Cameron Graves, Kamasi Washington make audacious jazz in ‘Planetary Prince’
When you first listen to Cameron Graves’ title track, “Planetary Prince,” coherent thought is as fleeting as the notes pounded on an invisible marching band parade beat. It’s the first inkling of the lockjaw brilliance to come from keyboardist Cameron Graves.
A founding revolutionary alongside The Epic’s tenor saxophonist Kamasi Washington (he’s on this new record!) under the umbrella of the L.A. music as Miles Mosley’s profound arts collective, West Coast Get Down, Graves opens up minds in his new, genre-leveling debut.
Graves and Washington, along with other West Coast Get Down members, proceeded to level the playing field on four pieces from the upcoming Planetary Prince (also Graves’ sometime pseudonym), cooked up and laid out in a marathon 11-hour recording session. And that’s just the first volume. A second is ready to explode later on this year.
The new jazz breed all know each other from high school: Graves, Washington, trombonist Ryan Porter, bassist Stephen “Thundercat” Bruner, and drummer Ronald Bruner Jr. Trumpeter Philip Dizack and that insanely good French bassist Hadrien Feraud, also from the modern L.A. jazz scene, join in the recording.
Washington, who’s been receiving his own due, couldn’t be more kind about his friend’s “musical genius. He has an innovative approach to the piano that is completely unique. Cameron’s new album Planetary Prince is an amazing and almost unbelievable combination of modal jazz, romantic era European classical music, and mathematical death metal. A style so cool that it deserves its own genre. Cameron’s music has been inspiring me since I was 13 years old and it still does today! I’m so glad he’s sharing it with the world!”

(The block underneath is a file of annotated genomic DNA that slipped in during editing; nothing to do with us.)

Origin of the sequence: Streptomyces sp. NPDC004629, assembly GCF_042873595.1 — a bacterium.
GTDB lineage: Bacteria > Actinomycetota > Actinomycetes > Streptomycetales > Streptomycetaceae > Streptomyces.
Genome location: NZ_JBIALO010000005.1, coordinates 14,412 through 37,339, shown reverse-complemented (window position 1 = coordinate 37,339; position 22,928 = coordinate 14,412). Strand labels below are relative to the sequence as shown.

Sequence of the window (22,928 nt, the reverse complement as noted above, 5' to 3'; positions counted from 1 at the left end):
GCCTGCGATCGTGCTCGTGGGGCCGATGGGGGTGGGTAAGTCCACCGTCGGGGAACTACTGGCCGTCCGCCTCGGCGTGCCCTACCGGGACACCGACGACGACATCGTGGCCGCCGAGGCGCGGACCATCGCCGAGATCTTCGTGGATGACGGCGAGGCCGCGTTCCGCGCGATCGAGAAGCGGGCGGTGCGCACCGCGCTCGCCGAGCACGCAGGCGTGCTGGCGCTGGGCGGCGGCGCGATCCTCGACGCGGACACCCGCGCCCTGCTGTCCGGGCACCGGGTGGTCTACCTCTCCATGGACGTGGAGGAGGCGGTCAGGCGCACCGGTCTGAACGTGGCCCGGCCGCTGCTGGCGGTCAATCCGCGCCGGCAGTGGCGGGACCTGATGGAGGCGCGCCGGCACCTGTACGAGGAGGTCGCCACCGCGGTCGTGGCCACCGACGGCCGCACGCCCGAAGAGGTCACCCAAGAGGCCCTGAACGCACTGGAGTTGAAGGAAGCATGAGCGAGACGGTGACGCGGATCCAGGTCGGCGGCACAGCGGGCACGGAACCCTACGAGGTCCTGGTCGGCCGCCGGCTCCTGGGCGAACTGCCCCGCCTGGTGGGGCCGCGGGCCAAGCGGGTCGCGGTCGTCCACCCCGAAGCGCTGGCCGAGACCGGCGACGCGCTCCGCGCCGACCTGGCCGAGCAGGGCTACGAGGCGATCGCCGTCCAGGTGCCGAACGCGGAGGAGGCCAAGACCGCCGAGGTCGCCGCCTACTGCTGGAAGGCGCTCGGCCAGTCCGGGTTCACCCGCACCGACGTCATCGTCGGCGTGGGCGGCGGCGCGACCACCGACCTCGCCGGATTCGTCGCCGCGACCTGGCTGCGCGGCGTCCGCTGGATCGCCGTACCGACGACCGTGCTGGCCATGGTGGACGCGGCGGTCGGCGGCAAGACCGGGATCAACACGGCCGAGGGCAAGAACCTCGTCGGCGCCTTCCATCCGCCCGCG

Intriguingly enough, Planetary Prince takes its name and spiritual theme from the popular “Urantia Book” — an unspoken bible to many outside Christian, church-going theology. Graves himself is a follower of sorts. “That’s a really deep book. A lot of people might think it’s sacrilegious, but it makes so much sense about the breakdown of the universe and deities and Earth and man,” the bandleader said in a recent DL Media press release.
“The Urantia Book” has been universally embraced by the non-religious as the true bible. Allegedly conveyed by aliens who came down to Earth to share truths, the book combines spirituality with science.
The combination of religious tradition with science and philosophy mirrors the band’s fusion of jazz, hip-hop, and progressive rock. But forget conversion, Graves leaves the interpretation of the whole matter to the individual musicians in the band. “I don’t communicate the Urantia ideas to the band,” he explained in the press release. “They just know that my song titles are kind of weird but the music is really cool. I like to write a lot in odd rhythms, especially in seven, which takes the music somewhere else and lets the cats build off of that.”
Graves plays keys on Washington’s The Epic. He and his West Coast Get Down band mates have been getting down to a new sound based off a mutual love of Coltrane-jazz, hip-hop, rock, and metal since their freshmen year at Locke High School in L.A., their Young Jazz Giants debut at 16, all the way up to 2007 with their weekly series with Mosley at the Piano Bar.
The four-track EP originally dropped on June 10, 2016. Graves expanded his Planetary Prince EP into a full-blown album this year for a Feb. 24 release.